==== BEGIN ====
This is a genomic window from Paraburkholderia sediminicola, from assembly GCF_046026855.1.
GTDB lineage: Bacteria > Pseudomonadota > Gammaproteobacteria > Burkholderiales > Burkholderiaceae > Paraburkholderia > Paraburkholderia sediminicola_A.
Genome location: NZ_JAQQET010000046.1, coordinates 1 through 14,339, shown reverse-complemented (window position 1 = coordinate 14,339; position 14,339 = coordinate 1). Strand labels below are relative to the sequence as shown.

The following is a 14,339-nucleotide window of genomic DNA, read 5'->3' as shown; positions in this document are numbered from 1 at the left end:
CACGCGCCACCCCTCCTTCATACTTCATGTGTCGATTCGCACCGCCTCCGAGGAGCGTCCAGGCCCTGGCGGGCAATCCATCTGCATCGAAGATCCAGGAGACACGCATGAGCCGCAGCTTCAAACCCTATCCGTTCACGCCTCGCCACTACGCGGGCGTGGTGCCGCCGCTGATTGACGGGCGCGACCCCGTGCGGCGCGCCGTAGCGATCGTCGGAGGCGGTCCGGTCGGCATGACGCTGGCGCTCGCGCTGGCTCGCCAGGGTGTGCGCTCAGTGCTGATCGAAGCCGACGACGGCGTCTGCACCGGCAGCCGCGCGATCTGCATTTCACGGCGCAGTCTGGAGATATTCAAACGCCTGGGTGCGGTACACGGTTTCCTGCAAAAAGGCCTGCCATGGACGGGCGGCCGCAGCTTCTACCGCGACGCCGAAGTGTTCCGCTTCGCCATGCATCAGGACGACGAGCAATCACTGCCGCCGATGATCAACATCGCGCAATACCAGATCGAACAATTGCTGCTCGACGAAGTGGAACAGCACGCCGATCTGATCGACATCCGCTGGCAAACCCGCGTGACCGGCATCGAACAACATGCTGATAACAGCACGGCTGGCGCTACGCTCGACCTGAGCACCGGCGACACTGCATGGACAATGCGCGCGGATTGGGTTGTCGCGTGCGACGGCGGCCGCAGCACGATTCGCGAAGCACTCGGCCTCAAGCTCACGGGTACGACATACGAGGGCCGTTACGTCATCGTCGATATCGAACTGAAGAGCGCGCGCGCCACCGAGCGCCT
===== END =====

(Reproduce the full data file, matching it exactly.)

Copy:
This is a genomic window from Paraburkholderia sediminicola, from assembly GCF_046026855.1.
GTDB lineage: Bacteria > Pseudomonadota > Gammaproteobacteria > Burkholderiales > Burkholderiaceae > Paraburkholderia > Paraburkholderia sediminicola_A.
Genome location: NZ_JAQQET010000046.1, coordinates 1 through 14,339, shown reverse-complemented (window position 1 = coordinate 14,339; position 14,339 = coordinate 1). Strand labels below are relative to the sequence as shown.

The following is a 14,339-nucleotide window of genomic DNA, read 5'->3' as shown; positions in this document are numbered from 1 at the left end:
CACGCGCCACCCCTCCTTCATACTTCATGTGTCGATTCGCACCGCCTCCGAGGAGCGTCCAGGCCCTGGCGGGCAATCCATCTGCATCGAAGATCCAGGAGACACGCATGAGCCGCAGCTTCAAACCCTATCCGTTCACGCCTCGCCACTACGCGGGCGTGGTGCCGCCGCTGATTGACGGGCGCGACCCCGTGCGGCGCGCCGTAGCGATCGTCGGAGGCGGTCCGGTCGGCATGACGCTGGCGCTCGCGCTGGCTCGCCAGGGTGTGCGCTCAGTGCTGATCGAAGCCGACGACGGCGTCTGCACCGGCAGCCGCGCGATCTGCATTTCACGGCGCAGTCTGGAGATATTCAAACGCCTGGGTGCGGTACACGGTTTCCTGCAAAAAGGCCTGCCATGGACGGGCGGCCGCAGCTTCTACCGCGACGCCGAAGTGTTCCGCTTCGCCATGCATCAGGACGACGAGCAATCACTGCCGCCGATGATCAACATCGCGCAATACCAGATCGAACAATTGCTGCTCGACGAAGTGGAACAGCACGCCGATCTGATCGACATCCGCTGGCAAACCCGCGTGACCGGCATCGAACAACATGCTGATAACAGCACGGCTGGCGCTACGCTCGACCTGAGCACCGGCGACACTGCATGGACAATGCGCGCGGATTGGGTTGTCGCGTGCGACGGCGGCCGCAGCACGATTCGCGAAGCACTCGGCCTCAAGCTCACGGGTACGACATACGAGGGCCGTTACGTCATCGTCGATATCGAACTGAAGAGCGCGCGCGCCACCGAGCGCCT